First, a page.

50.5D1Cryo, TTT2.01,2Partial-Incomplete response111Unresponsive to TXPoorly differentiated35.0
69.0D1Cryo, TTT1.01Complete-Incomplete response0021.0
76.0D1Cryo, TTT1.01PartialVit hemorrhage, total hyphemaNE001Total hyphemaPoorly differentiated24.0
87.0E1Cryo, TTT, Photocoag1.02Partial and recurrence-Incomplete response113.0
96.0E1Cryo,TTT,Photocoag1.01PartialVithemoNo response011Anterior segment involvementPoorly differentiated18.0
104.0D0Cryo, TTT2.01,1Partial and recurrenceVit hemoNo response111New tumor developmental and impossible more IACWell differentiated31.0
112.1D0TTT1.01CompleteVit hemo, CRAO,cyclitic membrane,phthisisNE00122.0
122.8C1Cryo, TTT1.02No responseVit hemoIncomplete response101Unresponsive to TXPoorly differentiated5.0
134.0D1Cryo, TTT, subtenon2.01,2CompletePreret hemoNo response11Poorly differentiated14.0
145.0D1-1.01CompleteSevere ch-ret atrophy+ temporary arteriolitis, vit hemoIncomplete response015.0
155.0D1TTT2.01CompletePreret hemo, retinal fibrosis, RDIncomplete response0110.0
163.1D1IVM2.01,3CompleteCRAO, ch-ret atrophy, iris atrophyNo response1117.0
172.0D1TTT1.01PartialVit hemoComplete response104.0
183.6D0TTT2.02,2Complete-Incomplete response1112.0
192.0D1Cryo, TTT1.01CompleteSevere ch -ret atrophy, ptosisIncomplete response1115.0
203.0E1TTT1.01Complete-Incomplete response003.0
214.0B1Cryo, TTT1.01CompleteCh ret atrophy,RDComplete response1114.0
221.0D0TTT2.01,1Partial and recurrenceVit hemo,subret hemo,TRDIncomplete response111Unresponsive to TXPoorly differentiated11.0
234.0D0Cro, TTT1.01Complete-NA006.0
242.0D1TTT2.01,2Complete-Incomplete response105.0

aAbbreviations: Ch-ret, chorioretinal; Ch-ret atrophy, chorioretinal atrophy; CRAO, central retinal artery occlusion; cryo, cryotherapy; DX, diagnosis; IAC, intra-arterial chemotherapy; NVG, neovascular glaucoma; Photocoag, photocoagulation; Prerethemo, pre retinal hemorrhage; NA, not applicable; NE, not evaluable; RD, retinal detachment; TRD, tractional retinal detachment; TTT, transpupillary thermotherapy; Vit hemo, vitreous hemorrhage; TX, treatment

Table 2. Complications of Intra-Arterial Chemotherapy a
ComplicationSecond (N = 18), Complication (n = 13)Primary (N = 6), Complication (n = 3)
Eyelid Edema93
Vitreous Hemorrhage71
Pre Retinal Hemorrhage30
Sub Retinal Hemorrhage01
Severe Hyphema10
Choroidal Ischemia42
Ptosis 11
Retinal Fibrosis10
Retinal Detachment22
Cyclitic Membrane10

aAbbreviations: CRAO, central retinal artery occlusion; NVG, neovascular glaucoma

5. Discussion

Intra-arterial chemotherapy is emerging as an exciting modality in our armamentarium against resistant cases and more advanced retinoblastomas. In recent years, specialized centers worldwide have used IAC and reported on their own experiences. The modality has been successful in experienced hands and some have reported dramatic declines in the number of enucleations performed.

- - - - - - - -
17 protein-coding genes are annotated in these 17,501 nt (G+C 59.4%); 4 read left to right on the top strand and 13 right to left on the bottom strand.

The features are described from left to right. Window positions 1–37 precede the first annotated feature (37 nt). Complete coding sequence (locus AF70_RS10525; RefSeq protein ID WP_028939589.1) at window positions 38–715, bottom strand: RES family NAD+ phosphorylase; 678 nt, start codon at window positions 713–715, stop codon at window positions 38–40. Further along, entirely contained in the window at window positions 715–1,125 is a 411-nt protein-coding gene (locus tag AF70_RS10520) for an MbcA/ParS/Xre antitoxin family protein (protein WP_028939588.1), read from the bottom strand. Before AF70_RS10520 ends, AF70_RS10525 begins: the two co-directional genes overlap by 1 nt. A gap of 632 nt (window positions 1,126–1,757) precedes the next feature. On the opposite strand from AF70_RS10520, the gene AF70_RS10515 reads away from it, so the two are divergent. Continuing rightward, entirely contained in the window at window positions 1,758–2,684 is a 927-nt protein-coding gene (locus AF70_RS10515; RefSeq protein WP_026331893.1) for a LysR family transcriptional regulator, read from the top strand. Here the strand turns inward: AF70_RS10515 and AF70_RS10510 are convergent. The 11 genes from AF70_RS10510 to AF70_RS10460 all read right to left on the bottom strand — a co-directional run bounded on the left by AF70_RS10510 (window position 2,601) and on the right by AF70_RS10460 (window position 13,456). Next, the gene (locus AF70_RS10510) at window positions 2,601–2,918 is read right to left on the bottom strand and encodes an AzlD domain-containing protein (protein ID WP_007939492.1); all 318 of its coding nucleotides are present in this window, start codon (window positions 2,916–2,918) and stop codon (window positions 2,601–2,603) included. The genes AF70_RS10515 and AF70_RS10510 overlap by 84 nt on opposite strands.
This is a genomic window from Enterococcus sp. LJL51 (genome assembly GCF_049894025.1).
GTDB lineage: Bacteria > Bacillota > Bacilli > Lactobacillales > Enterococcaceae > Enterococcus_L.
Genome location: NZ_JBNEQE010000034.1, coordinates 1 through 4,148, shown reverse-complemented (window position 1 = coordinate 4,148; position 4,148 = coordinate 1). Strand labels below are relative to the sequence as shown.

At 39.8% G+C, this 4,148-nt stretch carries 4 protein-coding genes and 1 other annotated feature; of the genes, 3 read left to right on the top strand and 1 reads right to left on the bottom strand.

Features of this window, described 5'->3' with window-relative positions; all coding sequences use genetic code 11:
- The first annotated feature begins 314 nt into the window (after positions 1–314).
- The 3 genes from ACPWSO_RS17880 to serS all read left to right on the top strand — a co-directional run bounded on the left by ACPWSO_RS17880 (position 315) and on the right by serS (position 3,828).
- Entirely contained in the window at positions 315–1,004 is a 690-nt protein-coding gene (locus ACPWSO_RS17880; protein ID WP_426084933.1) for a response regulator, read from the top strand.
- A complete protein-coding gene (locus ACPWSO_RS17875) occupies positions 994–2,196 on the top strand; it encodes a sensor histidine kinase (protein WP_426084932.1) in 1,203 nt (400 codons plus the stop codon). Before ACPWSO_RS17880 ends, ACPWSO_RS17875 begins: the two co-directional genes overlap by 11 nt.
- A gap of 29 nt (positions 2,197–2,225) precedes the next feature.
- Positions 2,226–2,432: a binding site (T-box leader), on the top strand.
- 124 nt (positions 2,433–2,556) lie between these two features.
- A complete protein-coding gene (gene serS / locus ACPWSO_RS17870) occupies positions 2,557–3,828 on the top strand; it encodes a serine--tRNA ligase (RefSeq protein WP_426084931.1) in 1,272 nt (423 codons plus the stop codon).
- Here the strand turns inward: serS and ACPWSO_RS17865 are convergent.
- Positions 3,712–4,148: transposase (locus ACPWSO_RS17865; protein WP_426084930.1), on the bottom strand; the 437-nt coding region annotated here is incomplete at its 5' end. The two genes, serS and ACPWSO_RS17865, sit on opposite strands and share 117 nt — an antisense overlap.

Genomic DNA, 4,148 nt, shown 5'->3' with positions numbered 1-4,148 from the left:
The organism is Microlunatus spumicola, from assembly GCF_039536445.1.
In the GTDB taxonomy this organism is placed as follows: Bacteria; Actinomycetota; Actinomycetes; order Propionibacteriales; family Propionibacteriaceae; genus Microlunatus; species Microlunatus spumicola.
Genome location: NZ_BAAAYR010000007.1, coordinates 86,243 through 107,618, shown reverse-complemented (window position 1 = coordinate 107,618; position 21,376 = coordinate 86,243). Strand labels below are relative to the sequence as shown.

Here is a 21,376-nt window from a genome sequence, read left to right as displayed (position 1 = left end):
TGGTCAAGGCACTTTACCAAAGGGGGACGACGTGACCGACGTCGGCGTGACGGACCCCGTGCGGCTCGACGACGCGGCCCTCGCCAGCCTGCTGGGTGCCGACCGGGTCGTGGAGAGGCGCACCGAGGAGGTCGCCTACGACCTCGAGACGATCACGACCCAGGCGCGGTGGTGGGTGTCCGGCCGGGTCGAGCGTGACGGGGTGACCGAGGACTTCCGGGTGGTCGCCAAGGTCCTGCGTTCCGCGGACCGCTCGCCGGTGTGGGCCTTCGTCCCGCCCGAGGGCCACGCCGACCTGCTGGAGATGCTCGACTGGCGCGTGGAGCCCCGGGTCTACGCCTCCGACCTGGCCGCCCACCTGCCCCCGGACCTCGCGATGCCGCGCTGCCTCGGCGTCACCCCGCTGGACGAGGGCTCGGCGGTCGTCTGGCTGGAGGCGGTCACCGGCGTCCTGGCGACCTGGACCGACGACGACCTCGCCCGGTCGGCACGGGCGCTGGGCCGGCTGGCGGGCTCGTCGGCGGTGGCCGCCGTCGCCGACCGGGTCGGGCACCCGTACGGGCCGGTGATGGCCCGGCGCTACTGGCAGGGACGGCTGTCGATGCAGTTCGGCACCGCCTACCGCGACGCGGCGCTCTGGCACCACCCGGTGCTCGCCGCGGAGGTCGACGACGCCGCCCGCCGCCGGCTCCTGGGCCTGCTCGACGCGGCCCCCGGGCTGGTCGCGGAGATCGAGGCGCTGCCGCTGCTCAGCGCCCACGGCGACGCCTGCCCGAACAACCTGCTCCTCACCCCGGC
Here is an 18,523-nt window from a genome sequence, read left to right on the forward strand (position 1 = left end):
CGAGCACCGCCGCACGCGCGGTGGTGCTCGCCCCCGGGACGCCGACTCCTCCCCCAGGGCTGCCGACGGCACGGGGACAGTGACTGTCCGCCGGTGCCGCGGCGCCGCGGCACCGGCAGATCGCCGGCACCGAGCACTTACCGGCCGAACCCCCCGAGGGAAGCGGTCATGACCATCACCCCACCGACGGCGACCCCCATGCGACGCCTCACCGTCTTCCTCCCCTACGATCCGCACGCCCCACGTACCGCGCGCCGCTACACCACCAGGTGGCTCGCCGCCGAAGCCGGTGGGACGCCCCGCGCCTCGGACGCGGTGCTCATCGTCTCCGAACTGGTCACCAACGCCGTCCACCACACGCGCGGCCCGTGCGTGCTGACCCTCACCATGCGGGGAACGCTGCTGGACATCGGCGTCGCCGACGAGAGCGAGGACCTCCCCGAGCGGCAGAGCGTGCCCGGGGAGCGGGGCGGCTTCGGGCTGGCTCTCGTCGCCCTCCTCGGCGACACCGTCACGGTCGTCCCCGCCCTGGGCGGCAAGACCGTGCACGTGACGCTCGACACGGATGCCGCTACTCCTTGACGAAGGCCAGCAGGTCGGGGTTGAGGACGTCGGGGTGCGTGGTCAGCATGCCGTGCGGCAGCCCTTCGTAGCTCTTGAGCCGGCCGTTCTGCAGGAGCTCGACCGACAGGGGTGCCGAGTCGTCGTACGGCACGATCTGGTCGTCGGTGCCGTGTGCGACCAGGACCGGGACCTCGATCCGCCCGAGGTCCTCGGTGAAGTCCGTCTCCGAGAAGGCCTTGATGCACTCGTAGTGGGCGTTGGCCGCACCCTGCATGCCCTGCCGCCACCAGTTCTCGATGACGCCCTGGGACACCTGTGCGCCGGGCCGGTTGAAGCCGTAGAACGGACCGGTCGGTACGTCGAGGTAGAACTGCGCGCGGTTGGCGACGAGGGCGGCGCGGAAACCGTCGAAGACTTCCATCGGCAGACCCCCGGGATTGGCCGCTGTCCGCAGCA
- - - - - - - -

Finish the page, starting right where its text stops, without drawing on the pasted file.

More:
5.1. Efficacy

Despite the fact that systemic chemotherapy alone rarely (if ever) cures solid tumors in children and despite the fact that systemic chemotherapy alone rarely cures intraocular retinoblastoma, a significant number of the eyes treated with IAC are cured with chemotherapy alone (9). Previous reports have stated the efficacy and the safety of this approach (13, 14, 17). In our cases, 18 eyes had extensive previous treatments (including systemic chemotherapy, laser therapy, and cryotherapy), and in six cases, the intra-arterial chemotherapy was the first treatment approach. Globe salvage was achieved in 62.5% of our cases. The success rate for the naive group was 84%. For secondary IAC, the success rate was 56% and two eyes that needed enucleation after IAC were in group C at the time of diagnosis, but they were enucleated as the result of recurrence of new tumors and failure to respond to IAC. Overall, for group D and E disease, the success rate of IAC was 67.5% in this study.

Abramson et al. reported good response in seven out of ten patients after IAC (13). Muen et al. reported excellent rates of tumor control in 15 cases (80%) with IAC and adjuvant therapy (18). In a study conducted by Shields et al., IAC led to globe salvage in 67% of the eyes. Eyes classified as group C or D showed 100% globe salvage, whereas group E had 33% of salvage. Of the four eyes managed with IAC as secondary treatment, globe savages were achieved in 50% in their study (19). Peterson et al. described outcomes in 17 eyes with international classification of retinoblastoma (ICRB) group D and Reese-Ellsworth group Vb disease; 76% of the tumors responded to IAC (20). These findings appear more successful than the results from systemic intravenous chemoreduction, whereby success (globe salvage and avoidance of external beam radiotherapy) was achieved in 90% of group C eyes and 44% of group D eyes (21).

Our results are in accordance with previous results in that the type of regression was mostly type III (partially calcified) following IAC, similar to regression patterns found following chemoreduction (22, 23).

In this study, a prominent change was seen at the base of the tumors, but the thickness of the tumors was not significantly changed. Group E eyes showed failure that required enucleation in 67% for reasons shown in Table 1 As opposed, chemoreduction alone has been shown to provide tumor control in only 25% of group E eyes, but this was improved to 83% of the control if prophylactic low-dose external beam radiotherapy was additionally given (22).